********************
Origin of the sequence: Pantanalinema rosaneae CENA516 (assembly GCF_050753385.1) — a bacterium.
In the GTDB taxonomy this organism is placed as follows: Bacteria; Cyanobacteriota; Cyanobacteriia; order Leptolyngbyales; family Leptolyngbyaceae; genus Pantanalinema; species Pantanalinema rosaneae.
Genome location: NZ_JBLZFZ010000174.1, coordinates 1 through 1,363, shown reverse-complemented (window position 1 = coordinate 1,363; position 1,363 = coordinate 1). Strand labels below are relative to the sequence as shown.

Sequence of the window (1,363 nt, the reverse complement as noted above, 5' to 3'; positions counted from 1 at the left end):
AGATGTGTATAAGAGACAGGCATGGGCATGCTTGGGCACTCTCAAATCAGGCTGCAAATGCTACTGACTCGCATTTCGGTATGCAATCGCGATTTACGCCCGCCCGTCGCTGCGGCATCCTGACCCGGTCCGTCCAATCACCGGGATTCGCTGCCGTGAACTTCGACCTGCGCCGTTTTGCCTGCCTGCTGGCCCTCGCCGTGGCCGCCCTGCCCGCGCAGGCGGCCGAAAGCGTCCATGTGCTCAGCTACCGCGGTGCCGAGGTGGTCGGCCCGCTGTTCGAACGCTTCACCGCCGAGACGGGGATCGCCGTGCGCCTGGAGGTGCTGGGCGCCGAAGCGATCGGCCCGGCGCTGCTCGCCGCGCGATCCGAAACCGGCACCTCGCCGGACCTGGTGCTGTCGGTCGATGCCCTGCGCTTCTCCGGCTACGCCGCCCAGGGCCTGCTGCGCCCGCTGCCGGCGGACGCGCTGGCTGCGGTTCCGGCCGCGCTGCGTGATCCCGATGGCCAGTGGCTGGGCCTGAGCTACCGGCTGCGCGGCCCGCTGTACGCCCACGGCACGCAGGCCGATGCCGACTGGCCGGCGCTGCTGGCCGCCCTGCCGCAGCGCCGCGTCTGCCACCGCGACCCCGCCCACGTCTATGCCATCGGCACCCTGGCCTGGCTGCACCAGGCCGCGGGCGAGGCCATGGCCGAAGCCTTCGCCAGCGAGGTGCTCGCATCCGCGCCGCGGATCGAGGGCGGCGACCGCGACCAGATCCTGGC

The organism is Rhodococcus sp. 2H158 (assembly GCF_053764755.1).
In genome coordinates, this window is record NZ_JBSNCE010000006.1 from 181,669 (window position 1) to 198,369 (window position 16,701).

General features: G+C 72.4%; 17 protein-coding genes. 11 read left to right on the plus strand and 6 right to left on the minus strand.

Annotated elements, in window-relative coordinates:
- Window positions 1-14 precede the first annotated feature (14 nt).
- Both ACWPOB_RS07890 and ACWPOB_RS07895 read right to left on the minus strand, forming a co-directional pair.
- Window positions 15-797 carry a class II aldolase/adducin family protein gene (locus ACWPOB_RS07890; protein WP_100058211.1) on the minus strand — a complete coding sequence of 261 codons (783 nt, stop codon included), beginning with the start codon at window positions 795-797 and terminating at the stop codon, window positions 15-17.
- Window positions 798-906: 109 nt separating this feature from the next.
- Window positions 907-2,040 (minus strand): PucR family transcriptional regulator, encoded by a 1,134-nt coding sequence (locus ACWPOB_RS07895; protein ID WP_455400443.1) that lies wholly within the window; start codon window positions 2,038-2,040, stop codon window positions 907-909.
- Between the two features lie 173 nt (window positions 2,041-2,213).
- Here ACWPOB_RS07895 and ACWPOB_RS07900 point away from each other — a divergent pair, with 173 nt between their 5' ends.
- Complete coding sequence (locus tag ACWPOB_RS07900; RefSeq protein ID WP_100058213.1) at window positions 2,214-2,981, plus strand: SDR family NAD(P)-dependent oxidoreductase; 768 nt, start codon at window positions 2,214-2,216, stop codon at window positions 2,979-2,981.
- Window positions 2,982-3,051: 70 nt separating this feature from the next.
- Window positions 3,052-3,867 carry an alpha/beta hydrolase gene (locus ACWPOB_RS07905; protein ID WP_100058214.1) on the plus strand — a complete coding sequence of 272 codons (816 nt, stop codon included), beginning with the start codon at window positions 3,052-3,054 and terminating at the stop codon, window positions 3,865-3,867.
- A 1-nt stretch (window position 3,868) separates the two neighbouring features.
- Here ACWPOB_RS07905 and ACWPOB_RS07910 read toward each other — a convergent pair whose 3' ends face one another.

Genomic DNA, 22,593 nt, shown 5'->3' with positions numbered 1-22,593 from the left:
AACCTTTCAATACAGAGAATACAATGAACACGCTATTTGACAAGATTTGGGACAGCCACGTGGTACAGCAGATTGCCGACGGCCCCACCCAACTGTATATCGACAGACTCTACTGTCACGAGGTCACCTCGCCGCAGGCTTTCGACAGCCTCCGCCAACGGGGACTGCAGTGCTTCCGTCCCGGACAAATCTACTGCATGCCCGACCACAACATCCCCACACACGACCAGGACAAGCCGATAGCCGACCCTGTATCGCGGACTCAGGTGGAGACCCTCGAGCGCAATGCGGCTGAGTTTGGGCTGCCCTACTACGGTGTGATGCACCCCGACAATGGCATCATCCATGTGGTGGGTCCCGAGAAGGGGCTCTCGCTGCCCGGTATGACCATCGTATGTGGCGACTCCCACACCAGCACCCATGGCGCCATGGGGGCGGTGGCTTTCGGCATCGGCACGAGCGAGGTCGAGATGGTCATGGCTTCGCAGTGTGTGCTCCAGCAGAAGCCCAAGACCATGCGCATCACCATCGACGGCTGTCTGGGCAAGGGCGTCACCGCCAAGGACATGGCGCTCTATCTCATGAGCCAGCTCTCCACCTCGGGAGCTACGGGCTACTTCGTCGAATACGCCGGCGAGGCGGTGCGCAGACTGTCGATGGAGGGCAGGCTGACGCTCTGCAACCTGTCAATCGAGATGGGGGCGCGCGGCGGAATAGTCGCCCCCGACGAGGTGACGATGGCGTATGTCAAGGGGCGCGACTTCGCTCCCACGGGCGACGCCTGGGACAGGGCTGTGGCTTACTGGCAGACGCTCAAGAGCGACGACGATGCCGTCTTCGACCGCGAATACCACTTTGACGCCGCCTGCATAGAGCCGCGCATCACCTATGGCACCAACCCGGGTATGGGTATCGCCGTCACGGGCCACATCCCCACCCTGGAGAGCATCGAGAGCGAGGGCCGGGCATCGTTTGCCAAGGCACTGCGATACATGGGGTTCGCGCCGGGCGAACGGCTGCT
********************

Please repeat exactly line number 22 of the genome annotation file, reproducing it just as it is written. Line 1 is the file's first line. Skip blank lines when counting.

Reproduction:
Genomic DNA, 22,593 nt, shown 5'->3' with positions numbered 1-22,593 from the left: